I was first introduced to a “blizzard warning” during the winter of 1996 when my favorite farmer and I traveled back to Nebraska for a visit. I remember standing by the window at Matt’s parents’ house fascinated with how the snow flakes whipped across the prairie in a frantic horizontal pattern. As a three year resident of New Hampshire, I expected to see the nice gentle New England vertically falling snow that covered the country like a gentle white blanket.
When I became a Nebraskan a year later, I quickly learned that is not the kind of snow that typically visits Nebraska…
Almost twenty years later, I hear the term “blizzard warning” and my stomach automatically clenches.
Mother Nature brings along a blizzard every couple of years with varying intensities and snow fall amounts. However, there is always one constant: a howling wind. It amazes me how much havoc can be wrought with a little bit of snow and a 30-70 mph wind. White out conditions desecrate visibility and create snow drifts as tall as my house, while brutally cold temperatures make it virtually impossible to stay warm while outside doing chores.
Ten years ago, on Thanksgiving weekend, we received 6-8” of snow with 70-80 mph winds. The storm lasted over 36 hours and it took us weeks to repair the damage. To put it in perspective (or at least in Florida lingo), a category 5 hurricane carries winds in excess of 70 mph. These blizzard storms result in power-line and tree damage similar to a hurricane, but then you exchange rain for snow and add on bitterly cold temperatures.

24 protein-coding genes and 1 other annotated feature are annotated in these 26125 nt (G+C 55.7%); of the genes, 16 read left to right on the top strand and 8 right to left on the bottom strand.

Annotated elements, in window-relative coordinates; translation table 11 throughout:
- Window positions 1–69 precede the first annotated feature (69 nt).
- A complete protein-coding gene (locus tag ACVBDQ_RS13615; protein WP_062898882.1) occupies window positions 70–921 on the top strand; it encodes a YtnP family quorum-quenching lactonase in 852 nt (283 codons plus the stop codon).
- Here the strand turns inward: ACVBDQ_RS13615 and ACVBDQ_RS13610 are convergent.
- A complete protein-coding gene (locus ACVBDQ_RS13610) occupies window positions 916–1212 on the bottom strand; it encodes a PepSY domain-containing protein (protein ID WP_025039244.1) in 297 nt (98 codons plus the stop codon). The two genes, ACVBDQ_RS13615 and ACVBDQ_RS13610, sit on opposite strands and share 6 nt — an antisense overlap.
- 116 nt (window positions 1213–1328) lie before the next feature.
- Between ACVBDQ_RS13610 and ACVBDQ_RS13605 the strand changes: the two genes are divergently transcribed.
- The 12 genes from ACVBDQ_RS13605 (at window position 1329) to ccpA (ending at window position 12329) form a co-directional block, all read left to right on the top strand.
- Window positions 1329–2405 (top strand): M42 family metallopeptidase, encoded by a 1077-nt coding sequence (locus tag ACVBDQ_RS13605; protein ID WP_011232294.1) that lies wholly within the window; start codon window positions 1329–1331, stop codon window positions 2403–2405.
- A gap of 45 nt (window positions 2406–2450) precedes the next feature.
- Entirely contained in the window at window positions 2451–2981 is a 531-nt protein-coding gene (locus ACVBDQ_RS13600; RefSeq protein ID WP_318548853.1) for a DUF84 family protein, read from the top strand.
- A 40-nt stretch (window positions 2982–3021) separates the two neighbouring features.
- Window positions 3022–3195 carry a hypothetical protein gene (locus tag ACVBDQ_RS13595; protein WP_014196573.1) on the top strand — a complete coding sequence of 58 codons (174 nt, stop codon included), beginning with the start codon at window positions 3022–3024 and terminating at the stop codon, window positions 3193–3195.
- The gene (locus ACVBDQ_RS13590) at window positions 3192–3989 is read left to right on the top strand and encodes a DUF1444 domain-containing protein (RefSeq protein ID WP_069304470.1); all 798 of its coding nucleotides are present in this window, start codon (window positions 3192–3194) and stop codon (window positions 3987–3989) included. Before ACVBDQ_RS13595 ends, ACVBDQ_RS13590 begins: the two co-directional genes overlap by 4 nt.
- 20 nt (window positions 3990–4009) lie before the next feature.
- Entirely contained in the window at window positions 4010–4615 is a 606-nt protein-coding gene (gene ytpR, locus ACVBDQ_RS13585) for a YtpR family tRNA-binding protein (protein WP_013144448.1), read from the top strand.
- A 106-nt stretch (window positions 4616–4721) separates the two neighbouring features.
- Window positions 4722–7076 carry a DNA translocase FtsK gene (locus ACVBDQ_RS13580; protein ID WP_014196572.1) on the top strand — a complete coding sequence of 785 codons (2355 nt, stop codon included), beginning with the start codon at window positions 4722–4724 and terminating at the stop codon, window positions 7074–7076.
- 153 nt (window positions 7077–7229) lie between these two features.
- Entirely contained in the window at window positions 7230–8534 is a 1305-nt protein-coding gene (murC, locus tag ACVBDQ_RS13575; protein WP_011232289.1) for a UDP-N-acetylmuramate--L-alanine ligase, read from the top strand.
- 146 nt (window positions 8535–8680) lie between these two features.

Tonight, winter storm Kayla will lash out at Central Nebraska and Northern Kansas. The snow began to fall earlier in the day while we were working cattle about 11:00am this morning, but the bulk of the accumulation will occur over night. It is likely that we will receive up to a foot of snow. While 12” of snow provides some work with both a scoop shovel and a tractor, it is not the snow itself that will disrupt life on the farm.
The wind will be the debilitating factor.
At this point, we are expected to receive 35-45 mph winds beginning tonight and continuing for about 24 hours. Today, we did our best to prepare for the storm, in addition to performing our normal feed yard chores. Three years ago, prior to Winter Storm Q, I blogged about how we prepare for a storm. You can read that by clicking here.
So tonight, I sit by the window and worry. As I watch the snow come down, I pray that the wind will leave.
- I think about all of the animals that live outdoors.
- I think about all of the people who will travel out into the storm to care for them.
The worry will abate shortly before dawn when the work begins. The powerless feeling that comes during the dark hours of the night is replaced by the determination to act during the early morning hours.
We will offer care – doing the best that we can – dealing with whatever Mother Nature gives us. When you sign on to be a farmer, you make a commitment to always care.
My daughters are celebrating the fact that school is canceled tomorrow but, by the time that the day is done, they will likely be dreaming of that nice warm classroom housed inside a building that blessedly blocks out the blizzard…